Project 2: Novel mechanisms of osteocyte control of marrow adiposity. Dr. Michaela Reagan
Project significance – Within the bone marrow, there is a population of adipocytes that changes with disease and under stress conditions. For example, high levels of bone marrow adipose cells are associated with increased fracture risk in individuals with type 2 diabetes and anorexia nervosa. Obesity also increases bone marrow adipose tissue, and elevated fat in the bone marrow is associated with bone loss. Thus, in the bone marrow microenvironment, the level of fat and bone are intricately linked, and this project studies the factors that regulate this balance during disease. Part of our strategy to understand these factors includes establishing three-dimensional scaffolds made of silk to allow bone cells and fat cells to interact in an environment more similar to the bone marrow in the body.
Silk scaffolds to model cell interactions. (a) Silk worms (Bombyx mori) are grown on mulberry leaves and produce cocoons to begin metamorphosis. (b) Cleaned cocoons are boiled and dried to produce silk fibroin with a cottony texture, which is dissolved to produce a silk solution (c). (d) This solution is then dialyzed to purify, and can then be poured into molds and crossslinked to create a porous scaffold (e). (f) A silk scaffold viewed with a scanning electron microscope. (g) Schematic of the process to make silk scaffolds. (h) Scaffolds are then soaked in media, and cells can be seeded into the surface to grow. (i) Whole flushed bone marrow cells from C3H mice were seeded onto silk scaffolds and imaged with live/dead confocal imaging 3 days after seeding. (1) Silk autofluorescence is seen in the blue channel, dead cells (ethidium homodimer-1) and autofluorescence of silk is seen in the red channel, and live cells (calcein) are see in the green channel. (2) Magnification of the overlay from shows scaffold in purple/pink, live cells in green, and a few dead cells, indicated in red. (3) Live-dead (calcein-green/ethidium homodimer-1/red) staining confocal imaging of mouse mesenchymal stem cells (green) first expanded in vitro on tissue culture plastic, and then seeded on silk scaffolds (red) and cultured for 9 days. Cells can be seen growing off the scaffold and in the pores throughout the scaffold.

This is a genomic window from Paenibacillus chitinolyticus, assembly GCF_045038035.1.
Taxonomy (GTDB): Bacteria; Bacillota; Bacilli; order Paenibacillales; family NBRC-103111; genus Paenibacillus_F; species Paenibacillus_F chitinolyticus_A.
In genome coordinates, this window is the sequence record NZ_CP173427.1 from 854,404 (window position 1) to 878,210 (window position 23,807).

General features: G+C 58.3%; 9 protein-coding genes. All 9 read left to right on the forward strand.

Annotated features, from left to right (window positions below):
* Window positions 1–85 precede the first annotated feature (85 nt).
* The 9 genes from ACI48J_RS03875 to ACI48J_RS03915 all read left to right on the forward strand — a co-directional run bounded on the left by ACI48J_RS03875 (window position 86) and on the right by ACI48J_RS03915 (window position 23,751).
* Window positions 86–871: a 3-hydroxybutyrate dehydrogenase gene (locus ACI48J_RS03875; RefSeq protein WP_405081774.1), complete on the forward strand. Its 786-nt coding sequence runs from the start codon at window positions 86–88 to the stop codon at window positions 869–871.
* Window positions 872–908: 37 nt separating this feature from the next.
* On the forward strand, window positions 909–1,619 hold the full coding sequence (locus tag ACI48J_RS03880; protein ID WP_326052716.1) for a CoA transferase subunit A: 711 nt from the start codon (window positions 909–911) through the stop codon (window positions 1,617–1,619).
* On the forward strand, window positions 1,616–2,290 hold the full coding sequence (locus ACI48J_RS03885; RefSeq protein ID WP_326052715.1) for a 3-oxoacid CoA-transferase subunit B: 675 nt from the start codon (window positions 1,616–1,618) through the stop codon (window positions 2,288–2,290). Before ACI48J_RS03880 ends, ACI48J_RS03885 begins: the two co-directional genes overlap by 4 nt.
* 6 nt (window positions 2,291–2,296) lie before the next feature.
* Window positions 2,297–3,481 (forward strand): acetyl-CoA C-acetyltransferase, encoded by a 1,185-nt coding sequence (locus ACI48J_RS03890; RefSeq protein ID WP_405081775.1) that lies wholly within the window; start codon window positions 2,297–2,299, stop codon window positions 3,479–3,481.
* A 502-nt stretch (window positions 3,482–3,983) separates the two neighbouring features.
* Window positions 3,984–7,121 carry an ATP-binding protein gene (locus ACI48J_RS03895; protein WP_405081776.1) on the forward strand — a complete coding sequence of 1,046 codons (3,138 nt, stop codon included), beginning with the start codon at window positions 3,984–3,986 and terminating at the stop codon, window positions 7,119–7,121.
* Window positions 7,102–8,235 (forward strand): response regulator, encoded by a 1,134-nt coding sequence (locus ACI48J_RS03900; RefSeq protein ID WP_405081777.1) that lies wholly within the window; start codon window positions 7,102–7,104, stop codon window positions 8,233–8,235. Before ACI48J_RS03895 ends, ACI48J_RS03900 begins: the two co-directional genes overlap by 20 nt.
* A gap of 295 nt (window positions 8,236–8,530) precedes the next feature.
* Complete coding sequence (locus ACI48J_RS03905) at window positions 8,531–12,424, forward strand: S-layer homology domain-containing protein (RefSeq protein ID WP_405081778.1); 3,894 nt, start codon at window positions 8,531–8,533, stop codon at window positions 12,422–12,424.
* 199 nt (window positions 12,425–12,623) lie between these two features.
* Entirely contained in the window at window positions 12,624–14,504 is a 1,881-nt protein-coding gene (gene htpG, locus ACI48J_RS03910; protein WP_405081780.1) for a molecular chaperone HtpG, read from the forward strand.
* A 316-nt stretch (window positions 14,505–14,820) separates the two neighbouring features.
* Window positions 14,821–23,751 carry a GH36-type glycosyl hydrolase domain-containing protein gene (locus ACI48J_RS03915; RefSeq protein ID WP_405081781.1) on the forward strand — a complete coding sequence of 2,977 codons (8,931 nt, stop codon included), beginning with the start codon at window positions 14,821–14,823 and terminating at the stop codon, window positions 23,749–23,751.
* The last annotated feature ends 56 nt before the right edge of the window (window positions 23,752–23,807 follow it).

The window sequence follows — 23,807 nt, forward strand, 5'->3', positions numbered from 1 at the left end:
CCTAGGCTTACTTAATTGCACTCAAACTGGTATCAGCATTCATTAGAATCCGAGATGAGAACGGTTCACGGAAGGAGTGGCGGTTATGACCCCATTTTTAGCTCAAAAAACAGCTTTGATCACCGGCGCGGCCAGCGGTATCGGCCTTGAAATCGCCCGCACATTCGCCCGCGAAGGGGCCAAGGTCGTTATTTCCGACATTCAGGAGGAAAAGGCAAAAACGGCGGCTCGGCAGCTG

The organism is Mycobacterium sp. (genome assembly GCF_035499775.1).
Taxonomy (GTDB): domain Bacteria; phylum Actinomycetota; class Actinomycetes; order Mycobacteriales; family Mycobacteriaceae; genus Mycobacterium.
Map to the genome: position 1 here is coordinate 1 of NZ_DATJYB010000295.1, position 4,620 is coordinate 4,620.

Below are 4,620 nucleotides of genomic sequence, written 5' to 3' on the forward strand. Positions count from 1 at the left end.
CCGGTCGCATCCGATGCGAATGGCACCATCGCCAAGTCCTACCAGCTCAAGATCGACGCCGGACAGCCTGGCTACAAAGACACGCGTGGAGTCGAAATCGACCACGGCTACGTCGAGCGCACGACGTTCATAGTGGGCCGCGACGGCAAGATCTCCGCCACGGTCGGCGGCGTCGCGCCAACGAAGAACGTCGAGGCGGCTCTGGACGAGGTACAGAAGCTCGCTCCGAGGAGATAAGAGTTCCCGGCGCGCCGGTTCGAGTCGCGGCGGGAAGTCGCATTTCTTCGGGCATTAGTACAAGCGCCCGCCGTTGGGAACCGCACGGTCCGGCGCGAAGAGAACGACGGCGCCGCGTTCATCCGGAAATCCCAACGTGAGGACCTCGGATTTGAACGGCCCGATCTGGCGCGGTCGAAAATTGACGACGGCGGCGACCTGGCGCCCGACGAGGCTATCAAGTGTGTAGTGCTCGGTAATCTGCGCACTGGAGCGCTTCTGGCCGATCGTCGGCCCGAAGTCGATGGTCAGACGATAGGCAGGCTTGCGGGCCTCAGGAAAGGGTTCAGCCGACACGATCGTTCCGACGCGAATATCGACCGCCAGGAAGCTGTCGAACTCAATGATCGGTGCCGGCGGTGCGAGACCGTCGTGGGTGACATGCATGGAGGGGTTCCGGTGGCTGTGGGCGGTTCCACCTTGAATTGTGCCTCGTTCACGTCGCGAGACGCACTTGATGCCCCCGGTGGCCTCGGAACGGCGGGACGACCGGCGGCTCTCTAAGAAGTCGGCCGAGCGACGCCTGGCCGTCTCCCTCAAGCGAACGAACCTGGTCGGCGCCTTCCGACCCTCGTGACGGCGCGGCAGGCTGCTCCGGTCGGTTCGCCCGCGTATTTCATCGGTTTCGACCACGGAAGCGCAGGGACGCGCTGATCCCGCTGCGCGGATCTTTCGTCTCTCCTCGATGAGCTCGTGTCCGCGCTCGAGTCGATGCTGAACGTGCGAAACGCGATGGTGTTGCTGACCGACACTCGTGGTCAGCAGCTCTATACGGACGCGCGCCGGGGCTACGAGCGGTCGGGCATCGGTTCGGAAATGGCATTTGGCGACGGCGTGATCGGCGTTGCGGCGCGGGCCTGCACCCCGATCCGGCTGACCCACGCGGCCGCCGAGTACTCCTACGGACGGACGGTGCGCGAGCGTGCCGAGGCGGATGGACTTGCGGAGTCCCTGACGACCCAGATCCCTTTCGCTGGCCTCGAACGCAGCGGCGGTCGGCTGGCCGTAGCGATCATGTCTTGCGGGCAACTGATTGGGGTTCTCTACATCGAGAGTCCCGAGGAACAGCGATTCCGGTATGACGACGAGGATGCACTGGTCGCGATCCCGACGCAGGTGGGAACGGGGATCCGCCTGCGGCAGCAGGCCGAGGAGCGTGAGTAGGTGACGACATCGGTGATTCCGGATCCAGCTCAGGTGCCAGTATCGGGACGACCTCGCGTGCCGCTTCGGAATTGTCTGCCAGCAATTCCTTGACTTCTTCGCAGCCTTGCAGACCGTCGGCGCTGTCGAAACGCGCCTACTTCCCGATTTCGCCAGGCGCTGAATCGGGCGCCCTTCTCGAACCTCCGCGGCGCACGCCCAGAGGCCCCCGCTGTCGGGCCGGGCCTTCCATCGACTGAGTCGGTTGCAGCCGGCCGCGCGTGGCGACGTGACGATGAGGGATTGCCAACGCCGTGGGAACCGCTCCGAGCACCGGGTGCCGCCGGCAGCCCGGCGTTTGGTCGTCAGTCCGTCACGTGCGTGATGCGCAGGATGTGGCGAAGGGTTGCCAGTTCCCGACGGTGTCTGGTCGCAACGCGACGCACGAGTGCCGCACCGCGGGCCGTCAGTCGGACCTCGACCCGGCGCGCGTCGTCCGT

From Dadwal et al. 2016
Figure 1. Signals between the brain, the body, and bone. The skeleton is emerging as a key regulator of complex biological processes, including the sending and receiving of endocrine signals. In response to biochemical stimuli, mesenchymal stem cells (MSCs) differentiate into mature, functioning cells. In healthy bone marrow (BM), MSCs differentiate into BM-adipocytes (BMAs) or osteoblasts (OBs) in response to the addition or removal of WNT signaling, respectively. WNT signaling induces RUNX2 expression driving OB differentiation, but inhibition of WNT signaling is required for the differentiation into adipocytes. Sclerostin (SOST), a WNT inhibitor, is emerging as a potential player in the differentiation of BM-MSCs, adding complexity to the regulation of bone marrow adipose tissue (MAT) in response to both adipose (energetic), and bone-derived signals.
Fairfield et al 2017, Current Molecular Biology Reports